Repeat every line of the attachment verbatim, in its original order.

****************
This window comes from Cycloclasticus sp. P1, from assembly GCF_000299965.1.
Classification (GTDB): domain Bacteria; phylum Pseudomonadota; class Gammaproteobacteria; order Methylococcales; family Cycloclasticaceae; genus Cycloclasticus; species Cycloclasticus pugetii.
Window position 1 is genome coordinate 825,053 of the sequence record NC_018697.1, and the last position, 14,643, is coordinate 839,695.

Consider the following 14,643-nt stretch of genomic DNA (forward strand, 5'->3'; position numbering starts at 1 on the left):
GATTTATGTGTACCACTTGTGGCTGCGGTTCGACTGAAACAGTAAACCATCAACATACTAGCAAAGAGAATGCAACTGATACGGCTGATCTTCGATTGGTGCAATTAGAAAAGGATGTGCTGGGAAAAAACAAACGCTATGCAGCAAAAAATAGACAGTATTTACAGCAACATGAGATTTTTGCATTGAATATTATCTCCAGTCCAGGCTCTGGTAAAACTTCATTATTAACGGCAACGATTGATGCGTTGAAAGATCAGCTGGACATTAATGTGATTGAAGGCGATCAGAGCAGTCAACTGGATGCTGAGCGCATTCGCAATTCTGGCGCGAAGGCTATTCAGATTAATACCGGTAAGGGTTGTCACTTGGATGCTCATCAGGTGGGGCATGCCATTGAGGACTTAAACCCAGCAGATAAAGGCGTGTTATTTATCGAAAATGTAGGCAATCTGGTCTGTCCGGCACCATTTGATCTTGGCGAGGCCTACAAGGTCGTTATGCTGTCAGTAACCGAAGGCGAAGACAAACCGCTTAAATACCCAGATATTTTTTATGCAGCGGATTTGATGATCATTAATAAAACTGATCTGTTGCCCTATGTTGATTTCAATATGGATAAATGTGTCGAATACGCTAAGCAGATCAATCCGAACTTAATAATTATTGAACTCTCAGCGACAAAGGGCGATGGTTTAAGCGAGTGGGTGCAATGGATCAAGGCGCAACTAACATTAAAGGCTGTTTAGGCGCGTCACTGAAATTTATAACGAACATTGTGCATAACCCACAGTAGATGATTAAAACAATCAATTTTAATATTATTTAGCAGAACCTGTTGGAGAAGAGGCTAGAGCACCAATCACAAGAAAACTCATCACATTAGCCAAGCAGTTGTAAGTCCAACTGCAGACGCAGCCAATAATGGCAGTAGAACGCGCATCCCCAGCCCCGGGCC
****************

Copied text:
This window comes from Cycloclasticus sp. P1, from assembly GCF_000299965.1.
Classification (GTDB): domain Bacteria; phylum Pseudomonadota; class Gammaproteobacteria; order Methylococcales; family Cycloclasticaceae; genus Cycloclasticus; species Cycloclasticus pugetii.
Window position 1 is genome coordinate 825,053 of the sequence record NC_018697.1, and the last position, 14,643, is coordinate 839,695.

Consider the following 14,643-nt stretch of genomic DNA (forward strand, 5'->3'; position numbering starts at 1 on the left):
GATTTATGTGTACCACTTGTGGCTGCGGTTCGACTGAAACAGTAAACCATCAACATACTAGCAAAGAGAATGCAACTGATACGGCTGATCTTCGATTGGTGCAATTAGAAAAGGATGTGCTGGGAAAAAACAAACGCTATGCAGCAAAAAATAGACAGTATTTACAGCAACATGAGATTTTTGCATTGAATATTATCTCCAGTCCAGGCTCTGGTAAAACTTCATTATTAACGGCAACGATTGATGCGTTGAAAGATCAGCTGGACATTAATGTGATTGAAGGCGATCAGAGCAGTCAACTGGATGCTGAGCGCATTCGCAATTCTGGCGCGAAGGCTATTCAGATTAATACCGGTAAGGGTTGTCACTTGGATGCTCATCAGGTGGGGCATGCCATTGAGGACTTAAACCCAGCAGATAAAGGCGTGTTATTTATCGAAAATGTAGGCAATCTGGTCTGTCCGGCACCATTTGATCTTGGCGAGGCCTACAAGGTCGTTATGCTGTCAGTAACCGAAGGCGAAGACAAACCGCTTAAATACCCAGATATTTTTTATGCAGCGGATTTGATGATCATTAATAAAACTGATCTGTTGCCCTATGTTGATTTCAATATGGATAAATGTGTCGAATACGCTAAGCAGATCAATCCGAACTTAATAATTATTGAACTCTCAGCGACAAAGGGCGATGGTTTAAGCGAGTGGGTGCAATGGATCAAGGCGCAACTAACATTAAAGGCTGTTTAGGCGCGTCACTGAAATTTATAACGAACATTGTGCATAACCCACAGTAGATGATTAAAACAATCAATTTTAATATTATTTAGCAGAACCTGTTGGAGAAGAGGCTAGAGCACCAATCACAAGAAAACTCATCACATTAGCCAAGCAGTTGTAAGTCCAACTGCAGACGCAGCCAATAATGGCAGTAGAACGCGCATCCCCAGCCCCGGGCC